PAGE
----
1. If you are going on a low-traffic trail, hike in a group or with at least one other person. Group hiking benefits include: learning from more experienced hikers, aid for injuries, distribution of loads for group gear, establishing and building relationships with fellow hikers.
2. Stay hydrated. Carry enough water for the whole day, and your pack will get lighter as the day wears on. Good water carrying solutions are plastic bottles on a waist belt or soft backpack-type water bladders with drinking tubes.
3. Small snacks (grazing) on the go helps keep your energy up rather than draining your reserves while waiting for a big lunch.
4. Keep a small food reserve on hand just in case there is an extended, unplanned delay.
5. Embrace “Leave No Trace” ethics. Return with everything you brought in. Leave rocks and plants as you found them. Respect wildlife. Avoid disturbing nests, watering holes and feeding grounds. Never pursue, crowd or otherwise harass animals. Human food is bad for wildlife. Never feed wildlife. It can alter feeding habits and endanger them. Don’t create rock cairns, tree blazes, or any other signs to mark the trail – people should be able to navigate their own route without scarring the landscape.
6. Shortcutting trail switchbacks causes erosion. When traveling on established trails, hike in single file and stay on the path. Walking two-abreast or outside the established path breaks down the trail’s edges and leads to a widening and creation of multiple, parallel trails. If a trail is impassable at a certain point, try to get around the obstacle by walking on rocks, snow, sand, downed logs or similar non-vegetated footing. If a trail requires repair, report it to those tasked with carrying out repairs. That way hikers won’t start creating new ad hoc trails where never planned.
7. Leave a hike plan with someone back home and call them if you find yourself off the trail. Fully charge your cellphone in advance.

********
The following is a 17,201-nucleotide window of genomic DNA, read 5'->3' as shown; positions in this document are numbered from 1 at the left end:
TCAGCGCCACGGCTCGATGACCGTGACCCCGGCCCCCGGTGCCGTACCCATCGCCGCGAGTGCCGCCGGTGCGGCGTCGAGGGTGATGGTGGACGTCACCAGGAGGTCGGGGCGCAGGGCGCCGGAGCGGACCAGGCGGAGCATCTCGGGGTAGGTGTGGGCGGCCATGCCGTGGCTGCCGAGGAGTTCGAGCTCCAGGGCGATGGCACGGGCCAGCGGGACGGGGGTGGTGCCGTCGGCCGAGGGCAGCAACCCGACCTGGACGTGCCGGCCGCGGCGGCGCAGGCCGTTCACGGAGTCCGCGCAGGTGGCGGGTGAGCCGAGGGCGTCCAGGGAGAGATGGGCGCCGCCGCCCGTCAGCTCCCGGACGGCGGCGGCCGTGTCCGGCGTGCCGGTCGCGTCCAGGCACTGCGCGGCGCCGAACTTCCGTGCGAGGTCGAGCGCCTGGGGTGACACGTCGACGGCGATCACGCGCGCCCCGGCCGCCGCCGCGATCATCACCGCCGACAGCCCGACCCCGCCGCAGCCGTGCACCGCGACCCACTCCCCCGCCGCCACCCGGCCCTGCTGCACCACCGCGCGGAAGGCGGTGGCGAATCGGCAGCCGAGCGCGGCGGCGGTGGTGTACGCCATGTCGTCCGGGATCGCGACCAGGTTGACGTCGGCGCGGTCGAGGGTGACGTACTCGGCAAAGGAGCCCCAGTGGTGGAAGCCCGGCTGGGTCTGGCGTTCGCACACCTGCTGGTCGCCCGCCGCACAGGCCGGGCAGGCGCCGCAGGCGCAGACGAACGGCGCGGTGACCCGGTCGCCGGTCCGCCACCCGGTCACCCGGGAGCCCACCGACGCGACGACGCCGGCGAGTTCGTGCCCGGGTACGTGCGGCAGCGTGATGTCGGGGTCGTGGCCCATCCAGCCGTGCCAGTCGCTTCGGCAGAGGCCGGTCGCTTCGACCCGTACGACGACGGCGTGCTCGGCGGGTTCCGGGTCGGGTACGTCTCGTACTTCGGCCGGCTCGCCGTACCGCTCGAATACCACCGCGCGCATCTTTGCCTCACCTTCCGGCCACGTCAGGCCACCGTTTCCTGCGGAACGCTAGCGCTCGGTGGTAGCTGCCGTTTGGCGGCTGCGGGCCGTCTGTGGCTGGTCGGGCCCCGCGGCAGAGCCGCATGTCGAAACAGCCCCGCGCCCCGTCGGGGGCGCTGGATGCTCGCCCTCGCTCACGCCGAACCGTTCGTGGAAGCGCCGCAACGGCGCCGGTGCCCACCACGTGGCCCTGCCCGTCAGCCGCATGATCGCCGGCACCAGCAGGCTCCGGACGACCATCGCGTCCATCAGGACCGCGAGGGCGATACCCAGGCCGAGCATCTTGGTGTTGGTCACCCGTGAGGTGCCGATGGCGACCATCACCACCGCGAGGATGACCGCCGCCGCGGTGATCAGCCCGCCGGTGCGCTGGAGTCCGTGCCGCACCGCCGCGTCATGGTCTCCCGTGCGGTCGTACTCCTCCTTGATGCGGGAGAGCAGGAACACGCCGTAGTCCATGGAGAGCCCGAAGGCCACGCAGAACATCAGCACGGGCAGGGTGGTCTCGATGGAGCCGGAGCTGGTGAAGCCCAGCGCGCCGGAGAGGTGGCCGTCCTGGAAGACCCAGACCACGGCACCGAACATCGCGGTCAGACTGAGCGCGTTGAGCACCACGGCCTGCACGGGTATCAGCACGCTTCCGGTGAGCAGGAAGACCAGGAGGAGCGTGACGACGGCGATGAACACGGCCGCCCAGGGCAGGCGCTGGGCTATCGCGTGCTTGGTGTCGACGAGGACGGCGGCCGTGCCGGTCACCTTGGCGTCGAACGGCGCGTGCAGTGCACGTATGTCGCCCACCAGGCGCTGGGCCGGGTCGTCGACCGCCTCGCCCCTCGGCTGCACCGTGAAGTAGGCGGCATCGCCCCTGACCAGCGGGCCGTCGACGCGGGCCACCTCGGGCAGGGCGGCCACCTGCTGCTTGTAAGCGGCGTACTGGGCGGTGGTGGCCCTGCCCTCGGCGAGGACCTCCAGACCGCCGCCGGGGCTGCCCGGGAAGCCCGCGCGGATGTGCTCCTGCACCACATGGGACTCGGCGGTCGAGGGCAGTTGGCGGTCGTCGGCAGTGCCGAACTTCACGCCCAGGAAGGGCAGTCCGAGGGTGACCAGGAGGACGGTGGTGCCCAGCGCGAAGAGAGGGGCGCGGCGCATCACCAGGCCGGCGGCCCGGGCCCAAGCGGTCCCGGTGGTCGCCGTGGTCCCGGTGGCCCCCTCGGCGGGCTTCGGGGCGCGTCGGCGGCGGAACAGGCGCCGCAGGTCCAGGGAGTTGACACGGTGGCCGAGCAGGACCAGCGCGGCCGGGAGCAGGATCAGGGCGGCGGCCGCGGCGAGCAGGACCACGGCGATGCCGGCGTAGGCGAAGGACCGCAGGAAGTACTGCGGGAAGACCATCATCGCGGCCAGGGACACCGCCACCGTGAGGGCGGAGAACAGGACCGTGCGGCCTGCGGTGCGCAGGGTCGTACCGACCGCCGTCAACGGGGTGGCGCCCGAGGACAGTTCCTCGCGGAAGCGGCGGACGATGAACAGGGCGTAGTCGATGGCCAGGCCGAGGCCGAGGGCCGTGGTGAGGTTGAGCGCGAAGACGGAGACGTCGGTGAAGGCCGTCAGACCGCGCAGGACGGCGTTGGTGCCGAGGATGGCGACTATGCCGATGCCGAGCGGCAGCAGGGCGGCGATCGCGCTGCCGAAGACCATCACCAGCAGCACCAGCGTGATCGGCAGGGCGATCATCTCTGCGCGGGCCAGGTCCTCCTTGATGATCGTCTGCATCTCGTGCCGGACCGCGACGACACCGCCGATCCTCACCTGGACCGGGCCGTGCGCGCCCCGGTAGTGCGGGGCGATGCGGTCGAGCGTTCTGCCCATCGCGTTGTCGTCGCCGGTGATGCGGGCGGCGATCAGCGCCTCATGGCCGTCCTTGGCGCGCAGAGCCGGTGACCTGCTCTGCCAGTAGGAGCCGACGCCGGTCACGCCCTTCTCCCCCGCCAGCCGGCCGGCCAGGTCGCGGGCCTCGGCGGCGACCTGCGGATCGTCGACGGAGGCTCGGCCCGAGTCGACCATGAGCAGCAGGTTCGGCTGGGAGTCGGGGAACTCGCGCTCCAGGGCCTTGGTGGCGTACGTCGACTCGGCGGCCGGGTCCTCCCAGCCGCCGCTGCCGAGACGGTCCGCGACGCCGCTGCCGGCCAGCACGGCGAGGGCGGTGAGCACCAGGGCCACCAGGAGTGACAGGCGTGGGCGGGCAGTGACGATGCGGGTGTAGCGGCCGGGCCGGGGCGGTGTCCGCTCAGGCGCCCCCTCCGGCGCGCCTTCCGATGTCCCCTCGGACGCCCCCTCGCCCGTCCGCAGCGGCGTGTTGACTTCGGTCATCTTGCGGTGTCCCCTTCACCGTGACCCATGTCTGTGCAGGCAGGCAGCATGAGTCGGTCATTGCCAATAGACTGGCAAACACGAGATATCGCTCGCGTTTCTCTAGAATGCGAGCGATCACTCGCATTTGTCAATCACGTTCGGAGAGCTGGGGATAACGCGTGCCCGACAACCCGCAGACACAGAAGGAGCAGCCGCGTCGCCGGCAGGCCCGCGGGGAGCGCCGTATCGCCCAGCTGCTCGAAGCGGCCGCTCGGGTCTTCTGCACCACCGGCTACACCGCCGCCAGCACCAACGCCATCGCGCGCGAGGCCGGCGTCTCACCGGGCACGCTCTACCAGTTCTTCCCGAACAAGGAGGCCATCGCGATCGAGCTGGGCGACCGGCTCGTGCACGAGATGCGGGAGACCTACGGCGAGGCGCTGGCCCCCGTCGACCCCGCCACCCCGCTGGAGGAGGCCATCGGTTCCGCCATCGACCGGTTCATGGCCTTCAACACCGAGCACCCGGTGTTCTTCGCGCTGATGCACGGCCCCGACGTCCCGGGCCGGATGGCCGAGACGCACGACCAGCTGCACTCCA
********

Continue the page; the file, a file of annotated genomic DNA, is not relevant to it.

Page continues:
8. Bring and use sunscreen and a hat to prevent sunburn, even on cloudy or cold days.
9. Your hike should be fun for everyone in the group. Plan a hike that is suitable for everyone and let the slower person set the pace.
10. Keep your pack organized and place items back where you can easily find them again.
11. Repackage items to reduce weight. Transfer an item from a large container to a smaller one that only holds the volume you’ll be using. Don’t bring the whole box of energy bars when you’ll only eat 2 and need one more just in case.
12. Wear synthetic material clothing. Cotton doesn’t wick sweat and moisture away from your body. Neither does it dry quickly, which can expose you to hypothermia should you get wet.
13. However, a cotton bandanna tied to your pack strap works for a quick wipe of your brow as needed.
14. Inspect your emergency and first aid kits before each hike. Replace consumed items. Make sure you’re always able to start a fire if needed.
15. Becoming wet can be deadly when mixed with cold on the trail. Keep yourself and your gear dry. If near water or subject to rain, keep your cellphone and camera in waterproof bags, pack your sleeping bag in a heavy duty plastic garbage bag, and keep clothes in waterproof bags. Carry and use rain gear.
16. If your hands swell while hiking, raise them. Hold onto your pack shoulder straps for awhile and see if that helps. Use hiking poles to keep your hands elevated a bit and keep the muscles active. Raise your arms when stopped to prevent blood from pooling in your hands.
17. Take photo ID, insurance, and a credit card with you on the trail. Make sure you have photos or copies of documents at home in case they are lost.
18. You may see rock cairns (piles of rocks) along the trail. Don’t destroy them, but don’t add to them either. The agency with responsibility for managing the land will determine which markings are appropriate.
19. Short hair is much easier to manage in the wild and it is less inviting for bugs and critters looking for a place to live. Always check for ticks on your body after each hike.